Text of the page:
Nettle is a herb with the botanical name of Urtica dioica. It is native to the temperate regions of Europe and Asia. It is part of the Urticaceae family of plants. Nettle is often found growing near human habitations such as along garden fences. Nettle is also known as Stinging Nettle and Common Nettle. Nettle should be collected when the flowers are in bloom and the whole plant is used in herbal medicine. Nettle contains acrid components in the stinging hairs including formic acid, histamine, volatile and resinous acids, tannins, glucoquinine, iron, calcium, potassium, silica, chlorophyll, vitamin C, vitamin A.
Herbal supplements can alter the effects of certain drugs, including prescription medications. Always tell your Doctor about any prescription medications, non-prescription medications, herbs or other dietary supplements you are taking. - Nettle has a diuretic effect and should not be taken in combination with other diuretic medications. - Nettle also has hypotensive (blood-pressure lowering) effects and may interact with anti-hypertensive drugs (those that lower blood pressure) or hypertensive drugs (those that increase blood pressure). - Medications that cause sedation and reduce anxiety (e.g. alcohol, benzodiazepines and certain antihistamines) should be used cautiously with Nettle, as this herb may increase the actions of these drugs. - Nettle should be used cautiously by people taking hypoglycaemic drugs (i.e. those that lower blood glucose levels) such as insulin, as Nettle may contain substances that reduce blood sugar levels.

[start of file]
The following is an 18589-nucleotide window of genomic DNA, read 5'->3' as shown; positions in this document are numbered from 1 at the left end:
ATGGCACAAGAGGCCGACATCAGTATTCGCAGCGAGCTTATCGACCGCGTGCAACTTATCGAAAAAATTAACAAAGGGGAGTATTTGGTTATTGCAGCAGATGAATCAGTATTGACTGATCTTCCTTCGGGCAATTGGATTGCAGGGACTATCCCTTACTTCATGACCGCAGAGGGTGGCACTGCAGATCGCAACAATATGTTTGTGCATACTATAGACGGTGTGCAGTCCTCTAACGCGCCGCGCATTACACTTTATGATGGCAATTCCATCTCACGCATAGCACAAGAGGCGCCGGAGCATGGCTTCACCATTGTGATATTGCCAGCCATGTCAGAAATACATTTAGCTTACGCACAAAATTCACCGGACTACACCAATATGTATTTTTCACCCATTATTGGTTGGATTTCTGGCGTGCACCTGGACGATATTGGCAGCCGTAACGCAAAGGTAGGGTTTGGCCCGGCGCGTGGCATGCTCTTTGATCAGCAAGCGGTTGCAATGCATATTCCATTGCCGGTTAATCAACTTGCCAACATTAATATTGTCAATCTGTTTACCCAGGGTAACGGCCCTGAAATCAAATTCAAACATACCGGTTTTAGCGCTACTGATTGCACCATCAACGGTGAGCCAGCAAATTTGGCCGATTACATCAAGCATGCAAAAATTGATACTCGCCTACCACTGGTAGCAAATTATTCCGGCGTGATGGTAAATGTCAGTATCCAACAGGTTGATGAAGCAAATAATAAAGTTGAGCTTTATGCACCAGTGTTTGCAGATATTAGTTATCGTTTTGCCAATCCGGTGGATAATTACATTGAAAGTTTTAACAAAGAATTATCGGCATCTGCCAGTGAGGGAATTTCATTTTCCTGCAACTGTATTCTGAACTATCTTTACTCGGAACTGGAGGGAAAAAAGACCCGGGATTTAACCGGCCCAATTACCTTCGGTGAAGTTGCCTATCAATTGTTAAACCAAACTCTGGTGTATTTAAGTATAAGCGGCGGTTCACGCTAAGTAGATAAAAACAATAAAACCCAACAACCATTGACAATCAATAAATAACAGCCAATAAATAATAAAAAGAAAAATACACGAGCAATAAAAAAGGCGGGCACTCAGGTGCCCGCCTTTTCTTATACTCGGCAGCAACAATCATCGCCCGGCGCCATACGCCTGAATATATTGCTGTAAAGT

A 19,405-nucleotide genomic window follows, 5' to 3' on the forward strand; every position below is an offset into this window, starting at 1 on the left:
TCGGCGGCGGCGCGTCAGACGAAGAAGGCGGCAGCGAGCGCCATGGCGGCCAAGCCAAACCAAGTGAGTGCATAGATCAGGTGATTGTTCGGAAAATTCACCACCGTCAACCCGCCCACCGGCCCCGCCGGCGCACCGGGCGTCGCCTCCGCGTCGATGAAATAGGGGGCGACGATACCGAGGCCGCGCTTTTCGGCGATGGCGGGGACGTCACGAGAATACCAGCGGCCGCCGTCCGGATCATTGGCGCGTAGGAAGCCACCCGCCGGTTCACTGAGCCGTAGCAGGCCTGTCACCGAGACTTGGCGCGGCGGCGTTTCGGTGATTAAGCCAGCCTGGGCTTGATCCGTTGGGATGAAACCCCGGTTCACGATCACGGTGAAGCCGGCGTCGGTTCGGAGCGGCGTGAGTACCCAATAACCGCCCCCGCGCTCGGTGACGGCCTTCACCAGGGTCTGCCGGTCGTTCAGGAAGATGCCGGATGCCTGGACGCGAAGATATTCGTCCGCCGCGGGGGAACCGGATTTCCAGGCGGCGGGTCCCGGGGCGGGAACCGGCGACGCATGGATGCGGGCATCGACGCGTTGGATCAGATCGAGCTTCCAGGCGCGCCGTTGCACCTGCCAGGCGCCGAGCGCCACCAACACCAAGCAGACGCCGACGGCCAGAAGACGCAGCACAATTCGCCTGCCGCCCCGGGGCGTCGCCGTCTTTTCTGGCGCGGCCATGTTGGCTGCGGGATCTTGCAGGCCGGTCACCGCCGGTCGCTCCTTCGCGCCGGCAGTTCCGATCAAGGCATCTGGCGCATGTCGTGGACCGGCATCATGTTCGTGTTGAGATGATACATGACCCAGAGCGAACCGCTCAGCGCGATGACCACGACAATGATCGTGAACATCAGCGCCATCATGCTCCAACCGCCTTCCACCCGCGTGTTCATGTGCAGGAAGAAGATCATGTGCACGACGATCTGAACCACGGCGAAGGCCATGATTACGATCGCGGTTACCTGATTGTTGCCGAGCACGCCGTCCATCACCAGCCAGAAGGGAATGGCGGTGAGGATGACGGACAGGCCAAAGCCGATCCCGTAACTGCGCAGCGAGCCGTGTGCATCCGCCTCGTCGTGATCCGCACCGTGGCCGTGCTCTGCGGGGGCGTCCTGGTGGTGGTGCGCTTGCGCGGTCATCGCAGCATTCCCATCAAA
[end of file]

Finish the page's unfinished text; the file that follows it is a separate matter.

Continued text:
Always consult your Health Care Professional to advise you on dosages and any possible medical interactions. The ability of Nettle to cause local irritation on contact with human skin is well documented. This occurs as Nettle stimulates blood flow, drawing blood to the local area. It is used for skin conditions such as eczema, especially in children and in cases where the eczema is aggravated by nervousness and stress.
- Nettle has been used traditionally in herbal medicine in the treatment of rheumatism and neuralgic pain, particularly in cases of worsening and chronic arthritis. This may be due to an anti-inflammatory action and the diuretic properties which help to reduce swelling around joints affected by rheumatoid arthritis. - Nettle has a strong astringent action which helps to draw body tissues together and control bleeding. Nettle may be of benefit to women who experience very heavy bleeding during menstruation or people who are prone to nosebleed. - The diuretic action of Nettle makes it a popular choice in herbal medicine for treating prostate disorders. It is often combined in prostate formulae with the herb Saw Palmetto. A recent controlled study revealed that the patients with prostate disorders who were given Nettle experienced a reduced need to get up during the night to urinate. Nettle also reduced the symptoms of prostate enlargement in a trial group of men over 60 years of age. - One of the most important properties of this herb is its diuretic action. It helps the body to eliminate urea and other waste products and prevents fluid retention. Gout is one ailment which may improve from taking Nettle. Traumatic injuries such as sprains, strains or burns may benefit from this herb due to its ability to draw excess fluid away from the injury site which helps to reduce swelling.
Nutritive, haemostatic (stops bleeding) and astringent, circulatory stimulant, diuretic.
NOTES- Nettle has been reported to cause abortion, so should be avoided by pregnant women. - The effects of Nettle have not been well studied so its use during breastfeeding is not recommended.